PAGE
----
We generated a set of discriminative clinical criteria by analysing permutations of relevant clinical data and comparing the resultant clinical predictive ability of each combination (see below). The proposed diagnostic criteria we developed include a mandatory criterion (demonstration of an intracranial aneurysm by neuroimaging) and 12 supportive criteria drawn from three domains (box 1). Each positive supportive criterion is given 1 point. The score under each domain (Asum, Bsum and Csum) as well as the total score were calculated for each patient. Category scores were calculated for each domain as 1, if the sum score for that domain was ⩾1.


The total score for the IA group ranged from 2 to 6 (mean 4.68 (1.03); median 5) while that for the non-IA group ranged from 0 to 2 (mean 0.73 (0.67); median 1). The mean Asum for the IA group was 1.2 (5) and for non-IA group 0. The mean Bsum for the IA group was 1.16 (0.62) and for the non-IA group 0.27 (0.49). The mean Csum for the IA group was 2.32 (0.75) and for non-IA group 0.46 (0.58). These differences were statistically significant (p<0.0001).

ROC curve analyses for various combinations of salient characteristics were generated. The area under the ROC curve, sensitivity and specificity for each domain and score are given in table 2. A score of 1 under domain A had high sensitivity and specificity but did not have the best area under the ROC curve and hence it was excluded from further analysis. The ROC curve area was highest (0.997) for the total score (fig 2) when compared with that for the sum for different domains (table 2). The category scores alone did not yield useful ROC, sensitivity or specificity scores (data not shown). A total score of 3 had maximum sensitivity (96%) and specificity (100%), as well as a positive predictive value of 100% and negative predictive value of 99.4%. A cutoff value of 2 for the total score had high sensitivity (100%) but its specificity was comparatively low (87.4%). For a total score of 1, the sensitivity and specificity for a diagnosis of IA were 100% and 39.6%, respectively.

Figure 2 Receiver operator characteristic (ROC) curve for total score under the diagnostic criteria.
Table 2 Receiver operator characteristic curve analysis for the proposed diagnostic criteria: area under the curve, sensitivity and specificity for different combinations of scores

Box 2 Validated proposed diagnostic criteria for infective intracranial aneurysm (IA)

  • Clinically definite IA

    • If mandatory criterion and any three or more of the supportive criteria are satisfied.

    • Sensitivity 96%, specificity 100%, positive predictive value 100%, negative predictive value 99.4%.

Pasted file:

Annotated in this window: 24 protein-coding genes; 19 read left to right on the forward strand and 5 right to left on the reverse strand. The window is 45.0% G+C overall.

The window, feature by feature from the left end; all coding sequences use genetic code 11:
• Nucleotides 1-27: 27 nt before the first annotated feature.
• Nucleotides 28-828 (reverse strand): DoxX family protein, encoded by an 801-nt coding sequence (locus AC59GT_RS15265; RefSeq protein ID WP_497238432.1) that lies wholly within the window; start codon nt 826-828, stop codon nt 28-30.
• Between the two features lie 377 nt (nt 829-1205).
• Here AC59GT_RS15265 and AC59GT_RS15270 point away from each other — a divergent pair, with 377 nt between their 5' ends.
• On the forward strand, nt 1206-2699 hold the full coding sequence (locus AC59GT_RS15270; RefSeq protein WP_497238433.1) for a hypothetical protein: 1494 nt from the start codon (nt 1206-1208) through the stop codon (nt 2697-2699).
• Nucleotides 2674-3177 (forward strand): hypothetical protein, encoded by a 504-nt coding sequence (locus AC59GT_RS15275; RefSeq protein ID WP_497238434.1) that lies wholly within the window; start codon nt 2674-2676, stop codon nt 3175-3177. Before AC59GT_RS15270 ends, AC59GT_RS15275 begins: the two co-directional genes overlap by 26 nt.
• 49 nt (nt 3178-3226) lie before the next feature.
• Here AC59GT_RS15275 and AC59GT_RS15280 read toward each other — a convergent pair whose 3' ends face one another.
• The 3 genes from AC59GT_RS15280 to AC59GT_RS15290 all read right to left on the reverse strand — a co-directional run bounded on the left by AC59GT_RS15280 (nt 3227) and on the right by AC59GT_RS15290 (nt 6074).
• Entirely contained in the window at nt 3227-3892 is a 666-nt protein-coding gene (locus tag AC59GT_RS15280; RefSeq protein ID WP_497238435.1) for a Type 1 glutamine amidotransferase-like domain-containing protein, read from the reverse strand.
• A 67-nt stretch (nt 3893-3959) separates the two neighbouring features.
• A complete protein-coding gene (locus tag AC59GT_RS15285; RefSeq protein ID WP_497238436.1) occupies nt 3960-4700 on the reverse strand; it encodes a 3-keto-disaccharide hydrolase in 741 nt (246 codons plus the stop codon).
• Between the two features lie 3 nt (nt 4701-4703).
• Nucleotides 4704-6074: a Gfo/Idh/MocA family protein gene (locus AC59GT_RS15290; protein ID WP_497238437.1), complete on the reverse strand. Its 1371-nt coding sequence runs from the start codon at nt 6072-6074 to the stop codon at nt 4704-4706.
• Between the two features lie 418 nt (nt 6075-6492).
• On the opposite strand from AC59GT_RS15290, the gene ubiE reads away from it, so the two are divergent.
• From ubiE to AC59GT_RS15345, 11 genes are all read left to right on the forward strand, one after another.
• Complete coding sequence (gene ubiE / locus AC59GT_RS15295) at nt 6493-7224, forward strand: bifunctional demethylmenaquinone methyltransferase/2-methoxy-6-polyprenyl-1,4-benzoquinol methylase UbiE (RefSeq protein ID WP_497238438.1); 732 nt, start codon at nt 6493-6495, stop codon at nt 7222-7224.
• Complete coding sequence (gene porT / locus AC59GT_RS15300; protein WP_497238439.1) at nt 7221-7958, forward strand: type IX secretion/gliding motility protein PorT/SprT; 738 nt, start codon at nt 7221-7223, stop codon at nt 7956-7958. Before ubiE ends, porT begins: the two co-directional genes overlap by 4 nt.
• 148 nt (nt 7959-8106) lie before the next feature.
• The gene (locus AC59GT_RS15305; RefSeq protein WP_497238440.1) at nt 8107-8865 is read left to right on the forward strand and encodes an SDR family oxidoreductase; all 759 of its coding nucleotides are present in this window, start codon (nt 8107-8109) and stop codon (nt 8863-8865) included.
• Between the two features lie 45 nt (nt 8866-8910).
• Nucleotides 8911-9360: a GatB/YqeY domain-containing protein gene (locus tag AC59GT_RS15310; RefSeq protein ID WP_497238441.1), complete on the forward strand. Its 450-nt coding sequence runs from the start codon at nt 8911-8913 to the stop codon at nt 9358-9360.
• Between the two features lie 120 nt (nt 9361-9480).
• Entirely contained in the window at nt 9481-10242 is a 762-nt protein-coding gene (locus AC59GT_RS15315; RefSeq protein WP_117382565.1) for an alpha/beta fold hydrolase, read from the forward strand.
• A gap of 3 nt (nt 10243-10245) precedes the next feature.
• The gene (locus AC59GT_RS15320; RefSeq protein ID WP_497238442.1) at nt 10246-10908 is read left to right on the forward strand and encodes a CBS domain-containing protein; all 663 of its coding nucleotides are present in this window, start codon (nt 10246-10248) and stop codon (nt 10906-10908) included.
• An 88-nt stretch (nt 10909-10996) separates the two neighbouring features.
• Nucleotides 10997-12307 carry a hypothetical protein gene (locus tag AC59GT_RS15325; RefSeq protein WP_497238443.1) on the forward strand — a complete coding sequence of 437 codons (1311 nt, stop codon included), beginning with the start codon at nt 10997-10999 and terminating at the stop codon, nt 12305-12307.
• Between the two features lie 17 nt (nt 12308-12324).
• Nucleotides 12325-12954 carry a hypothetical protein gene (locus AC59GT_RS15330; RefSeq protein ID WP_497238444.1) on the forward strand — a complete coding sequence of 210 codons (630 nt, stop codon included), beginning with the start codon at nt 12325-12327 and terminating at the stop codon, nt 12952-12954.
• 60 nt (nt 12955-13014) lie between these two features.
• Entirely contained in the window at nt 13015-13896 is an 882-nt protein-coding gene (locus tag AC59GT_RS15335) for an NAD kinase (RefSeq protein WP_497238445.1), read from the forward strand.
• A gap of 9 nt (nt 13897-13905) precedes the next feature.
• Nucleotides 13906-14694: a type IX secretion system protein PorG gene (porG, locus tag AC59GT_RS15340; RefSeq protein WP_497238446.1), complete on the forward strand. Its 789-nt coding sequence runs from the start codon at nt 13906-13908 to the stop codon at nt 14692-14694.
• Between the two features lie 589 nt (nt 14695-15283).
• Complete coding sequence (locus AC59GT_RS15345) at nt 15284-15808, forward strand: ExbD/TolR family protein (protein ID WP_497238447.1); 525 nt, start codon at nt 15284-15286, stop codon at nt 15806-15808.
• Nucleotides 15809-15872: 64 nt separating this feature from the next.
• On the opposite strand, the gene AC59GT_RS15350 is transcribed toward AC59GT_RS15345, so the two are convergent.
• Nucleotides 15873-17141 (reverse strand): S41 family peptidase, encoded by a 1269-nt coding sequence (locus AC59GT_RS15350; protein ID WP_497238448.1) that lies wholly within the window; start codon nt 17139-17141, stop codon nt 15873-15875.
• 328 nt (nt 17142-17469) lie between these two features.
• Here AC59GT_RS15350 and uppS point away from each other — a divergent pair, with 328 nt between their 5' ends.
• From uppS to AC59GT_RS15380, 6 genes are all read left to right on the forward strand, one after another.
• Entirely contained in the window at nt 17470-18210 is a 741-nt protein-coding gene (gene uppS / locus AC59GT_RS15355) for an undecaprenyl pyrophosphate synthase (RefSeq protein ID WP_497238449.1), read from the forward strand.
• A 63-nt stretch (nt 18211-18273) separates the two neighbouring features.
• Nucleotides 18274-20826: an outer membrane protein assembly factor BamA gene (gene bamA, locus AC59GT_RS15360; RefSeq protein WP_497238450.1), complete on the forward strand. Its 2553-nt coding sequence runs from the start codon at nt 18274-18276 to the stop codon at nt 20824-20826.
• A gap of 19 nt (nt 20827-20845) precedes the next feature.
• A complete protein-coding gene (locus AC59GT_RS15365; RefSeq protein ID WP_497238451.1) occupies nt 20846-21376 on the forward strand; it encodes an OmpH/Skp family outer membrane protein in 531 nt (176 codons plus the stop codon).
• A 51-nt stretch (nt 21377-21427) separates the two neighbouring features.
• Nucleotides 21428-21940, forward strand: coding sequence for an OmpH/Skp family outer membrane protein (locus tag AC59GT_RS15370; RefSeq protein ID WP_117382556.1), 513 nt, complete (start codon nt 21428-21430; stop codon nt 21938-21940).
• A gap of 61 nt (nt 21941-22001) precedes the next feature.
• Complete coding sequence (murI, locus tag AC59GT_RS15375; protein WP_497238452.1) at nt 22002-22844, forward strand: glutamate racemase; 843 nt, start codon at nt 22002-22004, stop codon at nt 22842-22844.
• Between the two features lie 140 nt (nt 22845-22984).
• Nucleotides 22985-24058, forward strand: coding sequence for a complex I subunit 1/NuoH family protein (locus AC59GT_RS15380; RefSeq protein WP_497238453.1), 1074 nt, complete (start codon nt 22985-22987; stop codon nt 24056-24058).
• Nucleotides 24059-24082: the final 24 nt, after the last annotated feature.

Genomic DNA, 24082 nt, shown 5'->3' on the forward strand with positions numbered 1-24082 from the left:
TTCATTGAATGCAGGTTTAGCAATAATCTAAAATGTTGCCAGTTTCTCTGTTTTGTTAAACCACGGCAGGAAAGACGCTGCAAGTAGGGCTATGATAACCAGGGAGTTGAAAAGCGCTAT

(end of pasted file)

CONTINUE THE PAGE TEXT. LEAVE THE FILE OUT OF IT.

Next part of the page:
• Clinically probable IA

    • Mandatory criterion and any two of the supportive criteria are satisfied.

    • Sensitivity 100%, specificity 87.4%.

  • Clinically possible IA

    • Mandatory criterion and any one supportive criterion.

    • Sensitivity 100%, specificity 39.6%.


The diagnosis of IA requires a high index of suspicion. Currently, the diagnosis of IA is suggested in an appropriate clinical context but a definitive diagnosis is possible only when a pathological specimen is available or at autopsy. Previously, there have been no proposed or validated criteria to clinically diagnose IA. In this study, we have proposed a simple schema, consisting of one mandatory criterion with 12 supportive criteria under three major domains (predisposing infection, angiographic findings and other features contributing to diagnosis). Our results indicate that a total score of 3 or more, regardless of the domain, has high specificity, sensitivity (96%) and positive and negative predictive value for the diagnosis of IA. We therefore propose that a total score of 3 is confirmative of clinically definitive IA (see box 2). A total score of 2 would be consistent with clinically probable IA with a sensitivity and specificity of 100% and 87.4%, respectively. For a total score of 1, the sensitivity and specificity for the diagnosis of IA are 100% and 39.6%, respectively, consistent with possible IA. Although Asum scores with a cutoff value of 1 also had high sensitivity (96%) and specificity (100%), we chose to rely on total scores for diagnosis as it had the highest area under the ROC curve. ROC curve characteristics have several advantages over sensitivity and specificity while evaluating the precision of a diagnostic test. ROC curve is more comprehensive and precise than sensitivity and specificity in assessing the usefulness of a new test. The main limitation of this study is that histological confirmation of IA was limited to 20% in the series that we used for this analysis. As mentioned earlier, histological proof is not possible in several instances. We would like to emphasise that these proposed criteria require further testing and validation on a different sample of data.